Well, because for all of its demands and rigors, stop-motion also opens up some interesting doors. Consider, for example, the first three minutes from Aardman Animation’s Wallace and Gromit in The Wrong Trousers. This little sequence, where Gromit gets his master out of bed, dresses him, and serves him breakfast through an elaborate Rube Goldberg-esque machine, is one of the most famous pieces of stop-motion animation, and it’s something that would never work in either live-action or traditional animation. If you tried to do it in real-life, you wouldn’t be able to have Wallace moving so organically and fluidly through the rigid machinery. It would either end up looking fake or too bulky and stutter-y, the plasticity that makes it funny would be gone. If you tried, on the other hand, to do it with 2D animation, it would be a too abstracted and too divorced from anything physical. What makes Aardman’s sequence so engaging is that you feel both the element of unreality but also the fact that it’s all taking place in a continuous space. You need one foot planted in both realms to truly make it work, and that’s what stop-motion animation offers up. It’s an unusual space to conduct business in, but it opens up new possibilities for comedy.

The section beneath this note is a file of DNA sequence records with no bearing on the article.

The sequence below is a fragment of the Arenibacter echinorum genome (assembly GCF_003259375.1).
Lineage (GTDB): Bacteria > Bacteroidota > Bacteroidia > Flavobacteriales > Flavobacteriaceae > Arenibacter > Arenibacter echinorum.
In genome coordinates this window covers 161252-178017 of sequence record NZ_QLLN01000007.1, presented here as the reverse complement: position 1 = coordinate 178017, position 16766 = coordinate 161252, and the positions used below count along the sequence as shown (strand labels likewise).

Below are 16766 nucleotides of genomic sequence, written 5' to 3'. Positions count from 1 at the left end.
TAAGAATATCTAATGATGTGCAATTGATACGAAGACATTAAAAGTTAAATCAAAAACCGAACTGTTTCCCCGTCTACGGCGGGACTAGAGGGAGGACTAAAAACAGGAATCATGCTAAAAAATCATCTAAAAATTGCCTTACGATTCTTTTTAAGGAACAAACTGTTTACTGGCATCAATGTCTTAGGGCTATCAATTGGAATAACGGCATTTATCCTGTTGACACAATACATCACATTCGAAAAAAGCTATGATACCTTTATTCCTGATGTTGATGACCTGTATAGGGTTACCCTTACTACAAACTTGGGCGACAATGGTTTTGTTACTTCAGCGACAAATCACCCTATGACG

But okay, what if you’re not interested in being funny? What if you’re trying to be subversive, or unnerving, or get under people’s skin with something kind of grotesque? What if you’re looking to do something with regular household objects, something you can’t actually do in real life, but it’s important that those objects look and feel real. 2D animation might work, but again, it might make things feel too abstracted. This is precisely the space where master Czech animator Jan Svankmajer has built his career, and he is one of the most prolific and accomplished users of stop-motion animation. Take a moment to watch one of the installments that he did on the subjects of food and eating. Imagine how lessened the effect of a piece like that would be if you couldn’t identify the things the men were eating as real objects. This kind of animation allows you to insert that wrinkle of the impossible and the disturbing to something that is very grounded in real-world textures.